We didn’t have too long to wait, though. The Adamson is clearly a well-oiled machine and we were seated right on cue, although we weren’t exactly overjoyed to find ourselves next to the entrance to the kitchen and toilets, with Bea’s chair jutting right out into the corridor. Still, someone’s got to sit there, and it did allow me to watch proceedings in the kitchen – where I could see head chef Scott Davies going about his well-ordered business through the large serving hatch just feet from our table.
Things started well enough, with the arrival of a menu that meshed old brasserie classics with contemporary favourites. There was soon, however, a taste of things to come when the water we had ordered failed to turn up and the waiter then tried the old trick of recommending a wine that wasn’t on the menu before offering to bring the nearest thing they had, which just happened to cost £10 a glass (and was sent back).
Still, both our starters were excellent. Bea’s seared hand-dived scallops with celeriac, crispy pork and pink grapefruit worked on every level: well-conceived and well-executed, this was a novel and successful take on an ingredient that is now ubiquitous.
My white crab and courgette risotto with lime crème fraîche and pea shoots was equally impressive; indeed, it was virtually flawless.
From there on, however, the meal took a marked turn for the worse. My main course of slow-braised blade of beef bourgignon and mash was very dry and accompanied by a cloyingly rich and sweet reduction.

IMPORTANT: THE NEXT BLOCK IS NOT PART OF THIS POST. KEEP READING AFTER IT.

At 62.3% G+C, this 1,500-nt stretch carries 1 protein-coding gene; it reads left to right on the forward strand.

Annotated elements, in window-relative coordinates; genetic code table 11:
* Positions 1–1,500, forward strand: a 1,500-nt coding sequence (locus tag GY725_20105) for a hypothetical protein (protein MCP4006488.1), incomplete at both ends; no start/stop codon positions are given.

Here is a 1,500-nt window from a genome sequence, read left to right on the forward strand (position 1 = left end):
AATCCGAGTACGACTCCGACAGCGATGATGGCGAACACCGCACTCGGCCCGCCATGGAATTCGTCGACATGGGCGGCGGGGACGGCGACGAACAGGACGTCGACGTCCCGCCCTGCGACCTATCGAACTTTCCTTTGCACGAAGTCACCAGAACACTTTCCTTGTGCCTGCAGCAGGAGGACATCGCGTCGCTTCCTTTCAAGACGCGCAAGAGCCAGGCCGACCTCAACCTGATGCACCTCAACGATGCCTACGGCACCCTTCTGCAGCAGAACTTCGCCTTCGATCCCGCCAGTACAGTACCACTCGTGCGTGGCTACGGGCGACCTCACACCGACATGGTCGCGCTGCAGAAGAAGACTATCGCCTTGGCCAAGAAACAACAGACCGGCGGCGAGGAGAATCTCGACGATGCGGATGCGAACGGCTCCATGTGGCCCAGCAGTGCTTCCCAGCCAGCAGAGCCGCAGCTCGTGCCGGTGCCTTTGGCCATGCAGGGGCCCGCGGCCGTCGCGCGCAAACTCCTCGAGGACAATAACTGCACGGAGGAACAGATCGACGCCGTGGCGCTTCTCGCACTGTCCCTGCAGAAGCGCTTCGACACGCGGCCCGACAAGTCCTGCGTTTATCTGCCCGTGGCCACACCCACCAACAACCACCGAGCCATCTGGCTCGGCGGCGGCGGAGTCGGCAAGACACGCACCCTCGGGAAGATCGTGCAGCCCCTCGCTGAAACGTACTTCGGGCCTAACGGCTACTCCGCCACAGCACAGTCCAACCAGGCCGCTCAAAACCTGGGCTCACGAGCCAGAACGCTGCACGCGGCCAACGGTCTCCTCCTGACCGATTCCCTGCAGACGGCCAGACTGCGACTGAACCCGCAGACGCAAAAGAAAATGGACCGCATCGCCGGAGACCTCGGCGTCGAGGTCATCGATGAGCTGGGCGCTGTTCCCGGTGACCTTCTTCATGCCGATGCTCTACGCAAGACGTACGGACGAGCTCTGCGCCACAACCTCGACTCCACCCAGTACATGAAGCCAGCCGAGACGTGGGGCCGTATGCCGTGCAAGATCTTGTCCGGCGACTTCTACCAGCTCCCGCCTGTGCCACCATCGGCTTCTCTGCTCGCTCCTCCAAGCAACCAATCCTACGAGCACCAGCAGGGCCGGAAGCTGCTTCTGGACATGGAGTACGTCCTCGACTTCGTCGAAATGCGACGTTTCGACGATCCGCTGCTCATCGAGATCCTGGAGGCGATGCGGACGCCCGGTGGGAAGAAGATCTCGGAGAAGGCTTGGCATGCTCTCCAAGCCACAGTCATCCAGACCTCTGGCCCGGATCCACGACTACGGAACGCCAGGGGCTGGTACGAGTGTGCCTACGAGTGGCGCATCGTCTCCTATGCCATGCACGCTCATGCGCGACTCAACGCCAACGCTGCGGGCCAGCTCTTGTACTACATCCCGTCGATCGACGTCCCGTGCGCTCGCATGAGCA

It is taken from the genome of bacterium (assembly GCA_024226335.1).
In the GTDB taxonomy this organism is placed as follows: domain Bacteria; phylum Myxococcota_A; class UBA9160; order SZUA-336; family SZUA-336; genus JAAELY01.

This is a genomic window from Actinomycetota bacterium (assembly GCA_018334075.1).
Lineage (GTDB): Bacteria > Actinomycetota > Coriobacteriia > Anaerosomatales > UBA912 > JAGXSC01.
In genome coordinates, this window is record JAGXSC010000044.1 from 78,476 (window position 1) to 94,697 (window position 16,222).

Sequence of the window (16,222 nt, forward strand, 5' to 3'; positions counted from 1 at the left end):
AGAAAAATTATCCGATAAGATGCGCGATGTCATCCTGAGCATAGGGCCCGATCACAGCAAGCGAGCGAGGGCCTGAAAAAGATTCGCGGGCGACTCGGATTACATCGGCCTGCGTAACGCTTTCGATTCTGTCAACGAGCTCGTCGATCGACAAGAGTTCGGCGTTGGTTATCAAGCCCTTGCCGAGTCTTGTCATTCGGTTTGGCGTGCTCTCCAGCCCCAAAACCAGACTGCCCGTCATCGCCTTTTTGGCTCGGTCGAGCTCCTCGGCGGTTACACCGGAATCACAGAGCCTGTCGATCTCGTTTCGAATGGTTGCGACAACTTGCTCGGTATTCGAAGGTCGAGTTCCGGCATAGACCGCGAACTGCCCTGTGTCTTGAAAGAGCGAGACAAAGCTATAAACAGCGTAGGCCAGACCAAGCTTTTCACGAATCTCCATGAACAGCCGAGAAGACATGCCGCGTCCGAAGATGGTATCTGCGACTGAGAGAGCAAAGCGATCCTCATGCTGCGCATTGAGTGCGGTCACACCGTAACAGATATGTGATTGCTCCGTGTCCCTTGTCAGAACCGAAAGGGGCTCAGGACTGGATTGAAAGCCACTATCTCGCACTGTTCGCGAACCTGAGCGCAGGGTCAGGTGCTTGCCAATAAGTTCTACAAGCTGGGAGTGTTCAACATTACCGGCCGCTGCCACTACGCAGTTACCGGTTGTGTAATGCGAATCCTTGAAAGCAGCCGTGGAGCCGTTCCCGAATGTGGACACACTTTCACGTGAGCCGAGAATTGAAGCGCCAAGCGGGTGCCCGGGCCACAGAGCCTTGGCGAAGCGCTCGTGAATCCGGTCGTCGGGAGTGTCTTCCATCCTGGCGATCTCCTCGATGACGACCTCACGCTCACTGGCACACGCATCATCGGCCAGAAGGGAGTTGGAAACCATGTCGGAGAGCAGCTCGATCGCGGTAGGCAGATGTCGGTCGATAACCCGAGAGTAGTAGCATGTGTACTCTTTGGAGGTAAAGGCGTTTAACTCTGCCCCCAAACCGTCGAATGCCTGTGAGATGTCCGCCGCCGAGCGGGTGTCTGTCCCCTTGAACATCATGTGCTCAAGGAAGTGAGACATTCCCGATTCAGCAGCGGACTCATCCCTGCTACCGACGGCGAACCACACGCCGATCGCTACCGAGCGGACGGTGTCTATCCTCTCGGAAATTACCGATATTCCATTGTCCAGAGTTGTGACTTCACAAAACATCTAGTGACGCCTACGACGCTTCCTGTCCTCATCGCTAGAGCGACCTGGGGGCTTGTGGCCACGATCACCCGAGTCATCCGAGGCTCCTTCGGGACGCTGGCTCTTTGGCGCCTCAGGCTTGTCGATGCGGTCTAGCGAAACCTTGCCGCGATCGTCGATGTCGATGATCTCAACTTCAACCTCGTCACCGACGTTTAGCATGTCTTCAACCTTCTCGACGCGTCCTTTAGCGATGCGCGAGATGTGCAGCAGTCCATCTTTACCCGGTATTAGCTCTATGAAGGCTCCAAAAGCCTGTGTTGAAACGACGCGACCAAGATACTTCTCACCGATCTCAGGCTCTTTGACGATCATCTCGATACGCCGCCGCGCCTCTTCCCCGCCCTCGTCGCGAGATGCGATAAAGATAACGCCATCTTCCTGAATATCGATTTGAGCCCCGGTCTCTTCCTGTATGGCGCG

The real horror came as Bea tucked into Atlantic sole with brown shrimp and buerre noisette. She had no complaints until halfway through, when she crunched on a small stone. We couldn’t believe that an aquarium-style stone had found its way into a dish (although Bea was just relieved not to have cracked a tooth), and to his credit co-founder Graham Dawson, who was working front of house, agreed that he had never seen anything like it. He also immediately insisted that we wouldn’t be charged for the dish.
From there, we wrapped proceedings up quickly, but not before we endured some more bafflement. Bea reckoned her crème brûlée was the best she’s had for ages, but my vanilla and lime cheesecake with rhubarb, ginger beer jelly and crumble simply didn’t work. Disassembled, the constituent parts were spread before me, with a marshmallow as the centrepiece. I’ve seen this done well, but on the whole it’s a silly affectation: it felt like buying a car but arriving to pick up a heap of spare parts.
The final nail in the coffin came when Bea went off to use the loo before our drive back to Edinburgh and found it blocked, presumably yet another symptom of an operation running at the full extent of its capacity.
That said, from the hubbub around us and the obvious happiness of fellow diners with their evening, ours appeared to be an isolated example of a sub-par night out at the Adamson. But my, what a shocker.
127 South Street, St Andrews, Fife (01334 479191, www.theadamson.com)
Main courses £9.95-£39
Cheese £7) Rating